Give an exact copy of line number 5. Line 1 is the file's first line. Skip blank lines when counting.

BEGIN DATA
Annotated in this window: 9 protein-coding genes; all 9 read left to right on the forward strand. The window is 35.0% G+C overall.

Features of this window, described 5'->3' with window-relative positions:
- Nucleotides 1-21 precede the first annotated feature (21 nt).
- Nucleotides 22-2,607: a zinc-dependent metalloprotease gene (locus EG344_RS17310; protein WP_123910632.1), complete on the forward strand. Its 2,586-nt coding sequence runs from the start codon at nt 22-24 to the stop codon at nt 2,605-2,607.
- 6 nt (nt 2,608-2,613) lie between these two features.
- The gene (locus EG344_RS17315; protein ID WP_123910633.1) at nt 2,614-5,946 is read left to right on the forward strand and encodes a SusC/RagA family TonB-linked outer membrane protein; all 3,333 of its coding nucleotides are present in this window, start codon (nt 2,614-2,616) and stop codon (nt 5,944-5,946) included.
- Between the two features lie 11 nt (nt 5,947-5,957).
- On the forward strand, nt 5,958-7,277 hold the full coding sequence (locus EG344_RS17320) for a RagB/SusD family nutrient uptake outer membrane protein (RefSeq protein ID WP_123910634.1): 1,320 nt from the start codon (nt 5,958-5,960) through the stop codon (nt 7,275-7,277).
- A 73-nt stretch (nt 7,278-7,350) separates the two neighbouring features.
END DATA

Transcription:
- 6 nt (nt 2,608-2,613) lie between these two features.